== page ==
We claim:
1. A dialysis fluid which is stable upon storage without precipitation and which comprises:
i) an osmotic agent which comprises a mixture of peptides obtained by the action of a proteolytic enzyme on a protein source selected from casein and whey proteins,
ii) a buffering agent which comprises bicarbonate ions; and
iii) at least one cation selected from the group consisting of Ca2+ and Mg2+.
2. A dialysis fluid according to claim 1, wherein the protein source comprises casein.
3. A dialysis fluid according to claim 2, wherein the casein comprises bovine casein.
4. A dialysis fluid according to claim 1, wherein the proteolytic enzyme comprises trypsin, chymotrypsin, pancreatin, pronase or a combination thereof.
5. A dialysis fluid according to claim 1, wherein the concentration of bicarbonate ions is from 20-40 meq/l.
6. A dialysis fluid according to claim 1, wherein the osmolality of the fluid is from about 100 to about 400 mOsm/Kg.
7. A dialysis fluid according to claim 1, wherein the pH is from about 6.6 to about 7.6.
8. A dialysis fluid according to claim 1, wherein the fluid is substantially free from glucose.
9. A dialysis fluid according to claim 1, which further contains physiological salts comprising ions selected from sodium, chloride, lactate, and citrate.
10. A dialysis fluid which is stable upon storage without precipitation and which has a pH of from about 6.6 to about 7.6 and a total osmolality of from about 100 to about 400 mOsm/Kg, said dialysis fluid comprising:
i) an osmotic agent in an amount sufficient to contribute from about 25 to about 100 mOsm/Kg to the total osmolality of the dialysis fluid which comprises a mixture of peptides obtained by the action of one or more proteolytic enzymes on a phosphoprotein or mixture of phosphoproteins;
ii) a buffering agent which comprises bicarbonate ions in an amount sufficient to give a concentration of bicarbonate ions in the dialysis fluid of from about 20 to about 40 meq/l; and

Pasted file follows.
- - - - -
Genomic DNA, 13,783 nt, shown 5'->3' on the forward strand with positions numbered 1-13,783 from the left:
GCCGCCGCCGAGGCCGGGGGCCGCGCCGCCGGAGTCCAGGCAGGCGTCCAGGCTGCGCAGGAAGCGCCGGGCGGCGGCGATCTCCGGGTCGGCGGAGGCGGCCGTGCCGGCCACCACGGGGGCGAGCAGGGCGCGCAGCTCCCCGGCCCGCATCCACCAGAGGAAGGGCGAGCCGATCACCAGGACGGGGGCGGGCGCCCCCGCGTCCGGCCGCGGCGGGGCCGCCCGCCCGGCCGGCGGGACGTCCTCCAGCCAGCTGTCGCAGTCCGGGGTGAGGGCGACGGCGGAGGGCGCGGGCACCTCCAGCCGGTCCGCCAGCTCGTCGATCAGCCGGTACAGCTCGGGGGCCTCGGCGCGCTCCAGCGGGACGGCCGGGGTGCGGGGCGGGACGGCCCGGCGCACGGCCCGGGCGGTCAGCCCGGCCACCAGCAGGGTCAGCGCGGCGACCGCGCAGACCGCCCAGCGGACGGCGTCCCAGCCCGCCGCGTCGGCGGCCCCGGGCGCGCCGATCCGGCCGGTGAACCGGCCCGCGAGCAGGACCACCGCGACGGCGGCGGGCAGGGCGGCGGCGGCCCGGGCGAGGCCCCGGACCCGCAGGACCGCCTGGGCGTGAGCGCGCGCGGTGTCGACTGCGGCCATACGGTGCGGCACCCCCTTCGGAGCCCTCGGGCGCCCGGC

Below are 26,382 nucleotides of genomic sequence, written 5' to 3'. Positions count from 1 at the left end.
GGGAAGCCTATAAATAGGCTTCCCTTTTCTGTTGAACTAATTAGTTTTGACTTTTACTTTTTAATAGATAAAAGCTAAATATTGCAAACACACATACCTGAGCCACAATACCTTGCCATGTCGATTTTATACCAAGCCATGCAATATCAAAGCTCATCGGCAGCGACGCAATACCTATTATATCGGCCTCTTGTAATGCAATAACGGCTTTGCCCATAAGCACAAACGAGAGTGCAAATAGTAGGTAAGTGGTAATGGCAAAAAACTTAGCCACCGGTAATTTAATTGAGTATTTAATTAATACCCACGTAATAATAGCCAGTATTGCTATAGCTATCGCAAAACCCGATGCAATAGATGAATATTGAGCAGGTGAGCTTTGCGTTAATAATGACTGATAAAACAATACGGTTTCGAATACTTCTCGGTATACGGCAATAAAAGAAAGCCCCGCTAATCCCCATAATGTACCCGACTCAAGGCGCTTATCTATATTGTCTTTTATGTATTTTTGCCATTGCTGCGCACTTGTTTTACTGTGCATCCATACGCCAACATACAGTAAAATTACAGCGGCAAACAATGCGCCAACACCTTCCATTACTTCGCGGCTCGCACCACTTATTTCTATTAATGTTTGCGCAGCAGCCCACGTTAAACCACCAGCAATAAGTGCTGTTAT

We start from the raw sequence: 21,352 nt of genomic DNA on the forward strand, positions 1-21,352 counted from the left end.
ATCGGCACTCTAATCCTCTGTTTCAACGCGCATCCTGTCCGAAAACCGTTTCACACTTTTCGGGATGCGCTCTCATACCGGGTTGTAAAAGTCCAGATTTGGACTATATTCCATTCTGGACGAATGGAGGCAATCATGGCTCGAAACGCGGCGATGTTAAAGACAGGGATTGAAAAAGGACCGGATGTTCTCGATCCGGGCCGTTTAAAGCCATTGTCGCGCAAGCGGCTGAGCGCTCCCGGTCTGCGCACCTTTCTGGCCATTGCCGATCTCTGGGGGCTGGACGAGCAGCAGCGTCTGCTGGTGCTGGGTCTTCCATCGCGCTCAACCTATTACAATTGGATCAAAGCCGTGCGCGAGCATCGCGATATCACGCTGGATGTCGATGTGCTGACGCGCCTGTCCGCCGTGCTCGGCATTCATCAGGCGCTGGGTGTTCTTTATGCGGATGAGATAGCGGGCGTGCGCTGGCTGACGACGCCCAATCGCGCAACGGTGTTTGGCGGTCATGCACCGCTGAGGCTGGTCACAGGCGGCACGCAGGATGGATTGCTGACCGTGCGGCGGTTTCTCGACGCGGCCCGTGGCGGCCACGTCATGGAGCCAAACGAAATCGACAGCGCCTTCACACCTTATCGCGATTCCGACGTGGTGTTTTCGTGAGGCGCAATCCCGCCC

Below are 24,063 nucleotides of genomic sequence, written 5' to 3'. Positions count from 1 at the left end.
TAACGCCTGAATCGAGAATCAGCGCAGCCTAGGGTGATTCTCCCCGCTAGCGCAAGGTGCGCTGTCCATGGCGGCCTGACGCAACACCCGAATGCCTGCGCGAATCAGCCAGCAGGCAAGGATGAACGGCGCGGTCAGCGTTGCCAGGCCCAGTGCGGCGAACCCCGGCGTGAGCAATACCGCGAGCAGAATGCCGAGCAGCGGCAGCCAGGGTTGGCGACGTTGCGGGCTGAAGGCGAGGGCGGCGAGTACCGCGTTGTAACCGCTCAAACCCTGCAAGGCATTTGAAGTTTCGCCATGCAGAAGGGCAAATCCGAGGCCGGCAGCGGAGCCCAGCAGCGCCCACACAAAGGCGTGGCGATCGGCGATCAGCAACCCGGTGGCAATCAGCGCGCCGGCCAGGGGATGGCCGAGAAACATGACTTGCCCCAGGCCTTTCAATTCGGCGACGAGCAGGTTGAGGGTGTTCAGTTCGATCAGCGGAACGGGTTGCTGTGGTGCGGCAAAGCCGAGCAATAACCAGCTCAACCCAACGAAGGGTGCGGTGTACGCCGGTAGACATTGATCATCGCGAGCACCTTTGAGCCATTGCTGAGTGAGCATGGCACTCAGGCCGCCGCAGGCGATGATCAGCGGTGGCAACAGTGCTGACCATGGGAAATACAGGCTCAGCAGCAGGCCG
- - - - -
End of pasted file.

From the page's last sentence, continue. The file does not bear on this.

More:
iii) at least one cation selected from Ca2+ and Mg2+.
11. A dialysis fluid which is stable upon storage without precipitation and which has a pH of from about 6.6 to about 7.6 and a total osmolality of from about 100 to about 400 mOsm/Kg, said dialysis fluid comprising:
i) an osmotic agent in an amount sufficient to contribute from about 25 to about 100 mOsm/Kg to the total osmolality of the dialysis fluid which comprises a mixture of peptides obtained by the action of at least one proteolytic enzyme on casein;
ii) a buffering agent which comprises bicarbonate ions in an amount sufficient to give a concentration of bicarbonate ions in the dialysis fluid of from about 20 to about 40 meq/l; and
iii) at least one cation selected from Ca2+ and Mg2+.
12. A dialysis fluid according to claim 11, wherein the casein comprises bovine casein.
13. A dialysis fluid according to claim 11, wherein the proteolytic enzyme comprises trypsin, chymotrypsin, pancreatin, pronase or a combination thereof.
14. A dialysis fluid according to claim 11, wherein the concentration of bicarbonate ions is from 20-40 meq/l.
15. A dialysis fluid according to claim 11, wherein the fluid is substantially free from glucose.
16. A dialysis fluid according to claim 11, which further contains physiological salts comprising ions selected from sodium, chloride, lactate, and citrate.
US08605049 1994-06-02 1995-06-02 Dialysis fluid containing peptides obtained from casein as osmotic agents and bicarbonate ions as buffering agents and physiological salts Expired - Fee Related US5780438A (en)

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US6214802B1 (en) 1998-05-21 2001-04-10 Nissho Corporation Peritoneal dialysis fluid
US9216247B2 (en) 1998-10-20 2015-12-22 Advanced Renal Technologies Buffered compositions for dialysis
US20100176340A1 (en) * 1998-10-20 2010-07-15 Advanced Renal Technologies Buffered compositions for dialysis
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CA2191769C (en) 2005-03-15 grant